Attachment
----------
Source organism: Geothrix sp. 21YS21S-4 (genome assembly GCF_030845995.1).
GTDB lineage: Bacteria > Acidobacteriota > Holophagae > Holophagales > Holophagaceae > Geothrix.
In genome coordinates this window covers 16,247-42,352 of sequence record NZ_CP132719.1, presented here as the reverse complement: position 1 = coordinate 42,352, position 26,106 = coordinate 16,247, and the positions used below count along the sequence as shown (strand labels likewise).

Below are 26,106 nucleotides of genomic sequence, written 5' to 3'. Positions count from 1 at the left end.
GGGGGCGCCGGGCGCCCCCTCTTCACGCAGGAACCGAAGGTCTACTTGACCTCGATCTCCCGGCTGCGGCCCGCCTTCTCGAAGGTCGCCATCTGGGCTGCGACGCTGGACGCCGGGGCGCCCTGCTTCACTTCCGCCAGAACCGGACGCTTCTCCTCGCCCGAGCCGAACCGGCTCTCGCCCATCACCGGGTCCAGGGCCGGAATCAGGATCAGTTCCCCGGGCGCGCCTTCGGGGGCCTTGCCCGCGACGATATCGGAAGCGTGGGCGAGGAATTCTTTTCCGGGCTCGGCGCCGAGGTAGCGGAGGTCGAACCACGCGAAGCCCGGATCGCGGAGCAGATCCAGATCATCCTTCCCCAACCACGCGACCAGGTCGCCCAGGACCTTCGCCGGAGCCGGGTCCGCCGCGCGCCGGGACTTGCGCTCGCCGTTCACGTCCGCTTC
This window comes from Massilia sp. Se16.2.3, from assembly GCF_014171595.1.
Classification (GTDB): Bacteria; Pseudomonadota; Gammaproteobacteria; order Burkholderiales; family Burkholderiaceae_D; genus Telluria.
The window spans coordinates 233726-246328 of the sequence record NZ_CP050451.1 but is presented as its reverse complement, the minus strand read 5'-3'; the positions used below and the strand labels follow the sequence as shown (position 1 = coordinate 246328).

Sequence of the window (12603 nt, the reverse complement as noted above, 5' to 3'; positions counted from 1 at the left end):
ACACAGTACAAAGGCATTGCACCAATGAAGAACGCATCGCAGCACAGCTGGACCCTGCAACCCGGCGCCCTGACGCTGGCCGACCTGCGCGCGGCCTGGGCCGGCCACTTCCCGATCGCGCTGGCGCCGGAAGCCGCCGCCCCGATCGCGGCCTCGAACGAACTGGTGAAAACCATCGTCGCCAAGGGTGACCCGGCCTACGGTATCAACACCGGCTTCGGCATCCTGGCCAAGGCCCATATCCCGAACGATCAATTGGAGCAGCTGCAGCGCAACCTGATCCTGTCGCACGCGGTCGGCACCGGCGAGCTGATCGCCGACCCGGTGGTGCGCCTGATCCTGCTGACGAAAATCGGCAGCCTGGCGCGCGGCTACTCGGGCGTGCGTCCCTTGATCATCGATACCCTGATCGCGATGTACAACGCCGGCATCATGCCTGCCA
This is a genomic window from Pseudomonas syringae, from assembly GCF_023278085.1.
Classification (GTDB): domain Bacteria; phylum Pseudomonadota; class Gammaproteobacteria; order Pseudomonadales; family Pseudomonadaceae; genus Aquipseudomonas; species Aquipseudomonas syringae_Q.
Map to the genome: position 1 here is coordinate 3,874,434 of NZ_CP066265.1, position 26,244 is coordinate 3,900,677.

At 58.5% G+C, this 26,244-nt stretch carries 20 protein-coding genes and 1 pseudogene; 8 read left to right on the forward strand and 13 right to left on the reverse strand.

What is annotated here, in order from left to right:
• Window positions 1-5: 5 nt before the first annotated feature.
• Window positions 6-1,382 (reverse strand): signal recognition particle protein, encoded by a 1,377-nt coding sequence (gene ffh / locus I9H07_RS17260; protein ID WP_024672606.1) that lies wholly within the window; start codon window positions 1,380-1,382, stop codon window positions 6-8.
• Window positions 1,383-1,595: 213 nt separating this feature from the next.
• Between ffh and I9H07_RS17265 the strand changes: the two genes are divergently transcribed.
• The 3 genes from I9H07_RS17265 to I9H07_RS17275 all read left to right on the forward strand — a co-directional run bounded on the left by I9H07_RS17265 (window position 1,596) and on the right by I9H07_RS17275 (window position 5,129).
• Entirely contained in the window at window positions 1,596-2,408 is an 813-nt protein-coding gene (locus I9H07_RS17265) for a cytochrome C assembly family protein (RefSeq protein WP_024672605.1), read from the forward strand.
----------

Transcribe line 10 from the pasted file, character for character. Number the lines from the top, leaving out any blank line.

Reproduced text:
ACACAGTACAAAGGCATTGCACCAATGAAGAACGCATCGCAGCACAGCTGGACCCTGCAACCCGGCGCCCTGACGCTGGCCGACCTGCGCGCGGCCTGGGCCGGCCACTTCCCGATCGCGCTGGCGCCGGAAGCCGCCGCCCCGATCGCGGCCTCGAACGAACTGGTGAAAACCATCGTCGCCAAGGGTGACCCGGCCTACGGTATCAACACCGGCTTCGGCATCCTGGCCAAGGCCCATATCCCGAACGATCAATTGGAGCAGCTGCAGCGCAACCTGATCCTGTCGCACGCGGTCGGCACCGGCGAGCTGATCGCCGACCCGGTGGTGCGCCTGATCCTGCTGACGAAAATCGGCAGCCTGGCGCGCGGCTACTCGGGCGTGCGTCCCTTGATCATCGATACCCTGATCGCGATGTACAACGCCGGCATCATGCCTGCCA